Czech Republic Has Already Exceeded 2023 Budget For Natural Resources, Say Greenpeace
Greenpeace called on the government to ensure the protection of natural resources. Photo: Freepik.
Prague, April 13 (CTK) – The Czech Republic yesterday passed the point where the population’s demand for natural resources outstripped the country’s capacity to renew it this year, according to Greenpeace.
In a press release, the organisation called on the government to ensure the protection of natural resources.
In response, the Environment Ministry reiterated its steps it is taking to address the climate crisis, such as phasing out coal power by 2033.
“We are taking more from nature than it can produce and renew. Until the 1970s, the planet was providing more than we needed. Since then, however, our global consumption has been growing so that we would currently need about 1.75 of the planet to meet our consumption. We are living on a debt that future generations will pay for us,” said Jan Freidinger from Greenpeace.
According to Greenpeace Energy Campaign coordinator Jaroslav Bican, carbon emissions, which cause climate change, comprise a major part of the environmental footprint. “The biggest source is the energy industry and coal burning,” Bican stressed.
“The current government, unlike previous ones, has pledged in its policy statement to create conditions for ending coal by 2033,” Bican added. “However, this commitment must not remain only on paper, which is threatened by the fact that the district mining office in Most in the Usti Region has already made a legally non-binding decision to extend the mining permit for the Bilina mine until 2035.”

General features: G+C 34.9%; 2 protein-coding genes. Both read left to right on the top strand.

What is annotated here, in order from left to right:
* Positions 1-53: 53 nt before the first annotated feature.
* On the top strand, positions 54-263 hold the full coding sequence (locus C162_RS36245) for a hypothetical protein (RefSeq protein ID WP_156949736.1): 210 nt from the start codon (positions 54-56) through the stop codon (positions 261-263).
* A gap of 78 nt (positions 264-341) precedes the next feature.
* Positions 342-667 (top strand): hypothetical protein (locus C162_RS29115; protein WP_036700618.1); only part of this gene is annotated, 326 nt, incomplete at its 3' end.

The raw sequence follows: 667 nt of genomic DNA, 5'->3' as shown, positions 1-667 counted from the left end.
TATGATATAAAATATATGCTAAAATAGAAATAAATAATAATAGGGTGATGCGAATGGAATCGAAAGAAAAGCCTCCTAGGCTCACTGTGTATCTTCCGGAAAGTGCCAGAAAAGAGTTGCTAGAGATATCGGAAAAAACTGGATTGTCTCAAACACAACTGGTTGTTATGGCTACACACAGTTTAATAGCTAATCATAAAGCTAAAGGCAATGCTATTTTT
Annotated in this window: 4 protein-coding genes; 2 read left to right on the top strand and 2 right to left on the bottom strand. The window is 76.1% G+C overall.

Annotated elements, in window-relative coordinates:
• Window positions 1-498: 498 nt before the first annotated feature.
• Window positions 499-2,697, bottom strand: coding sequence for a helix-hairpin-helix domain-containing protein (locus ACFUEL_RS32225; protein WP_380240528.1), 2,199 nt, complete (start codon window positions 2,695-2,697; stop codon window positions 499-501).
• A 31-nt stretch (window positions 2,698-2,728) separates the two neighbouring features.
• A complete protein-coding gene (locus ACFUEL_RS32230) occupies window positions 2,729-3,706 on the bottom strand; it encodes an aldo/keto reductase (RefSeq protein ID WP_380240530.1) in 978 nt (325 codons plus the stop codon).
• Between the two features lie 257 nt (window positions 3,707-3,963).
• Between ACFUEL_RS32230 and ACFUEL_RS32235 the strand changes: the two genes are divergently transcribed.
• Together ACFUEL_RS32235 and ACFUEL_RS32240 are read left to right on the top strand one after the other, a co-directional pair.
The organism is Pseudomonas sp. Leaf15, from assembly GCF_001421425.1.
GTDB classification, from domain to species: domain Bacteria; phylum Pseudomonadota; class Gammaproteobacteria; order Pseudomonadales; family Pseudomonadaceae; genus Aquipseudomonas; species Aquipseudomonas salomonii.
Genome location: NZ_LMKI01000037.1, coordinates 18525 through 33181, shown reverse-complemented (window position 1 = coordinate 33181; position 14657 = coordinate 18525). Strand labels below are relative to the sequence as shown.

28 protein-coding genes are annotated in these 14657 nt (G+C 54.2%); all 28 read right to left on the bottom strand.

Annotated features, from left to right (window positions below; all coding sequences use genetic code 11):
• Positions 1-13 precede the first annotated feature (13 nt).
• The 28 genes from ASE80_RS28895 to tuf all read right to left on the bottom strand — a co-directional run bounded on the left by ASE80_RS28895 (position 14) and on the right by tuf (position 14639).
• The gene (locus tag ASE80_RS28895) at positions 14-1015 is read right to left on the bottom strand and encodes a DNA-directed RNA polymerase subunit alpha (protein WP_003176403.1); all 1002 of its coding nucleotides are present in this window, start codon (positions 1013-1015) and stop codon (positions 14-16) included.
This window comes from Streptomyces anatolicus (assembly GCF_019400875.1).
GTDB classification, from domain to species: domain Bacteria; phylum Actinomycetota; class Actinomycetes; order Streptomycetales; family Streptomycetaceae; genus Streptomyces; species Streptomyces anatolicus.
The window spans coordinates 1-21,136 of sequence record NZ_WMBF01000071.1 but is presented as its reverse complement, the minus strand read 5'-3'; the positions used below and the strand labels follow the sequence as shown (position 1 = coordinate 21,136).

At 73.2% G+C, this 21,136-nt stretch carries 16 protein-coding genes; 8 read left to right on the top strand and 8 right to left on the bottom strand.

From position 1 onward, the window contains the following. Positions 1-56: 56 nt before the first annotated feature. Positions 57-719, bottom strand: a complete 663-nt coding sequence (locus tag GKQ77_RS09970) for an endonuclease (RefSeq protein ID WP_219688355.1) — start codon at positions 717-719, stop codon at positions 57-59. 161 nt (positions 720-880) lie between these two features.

Greenpeace intends to appeal this decision. The Industry and Trade Ministry said in March that the extension of the mine is not in conflict with the phasing out of coal by 2033. The government’s goal is to stop coal burning, not mining, according to the ministry.
“The crucial step is to phase out coal burning, which alone is responsible for about 40% of the country’s greenhouse gas emissions. By shutting down coal-fired power plants and modernising the heating industry, more than 20 million tonnes of CO2 can be saved annually by 2030,” Environment Ministry spokeswoman Lucie Jesatkova told CTK, adding that thanks to the New Green Savings programme, for example, coal consumption has fallen by about 350,000 tonnes a year over the past two years.
“This year, we are preparing major political documents, namely the State Energy Concept and the Climate Protection Policy,” said Jesatkova. “The aim of these documents is to set a path towards the goal of reducing greenhouse gas emissions by 55% by 2030, which means a profound transformation of the economy and especially the energy sector.”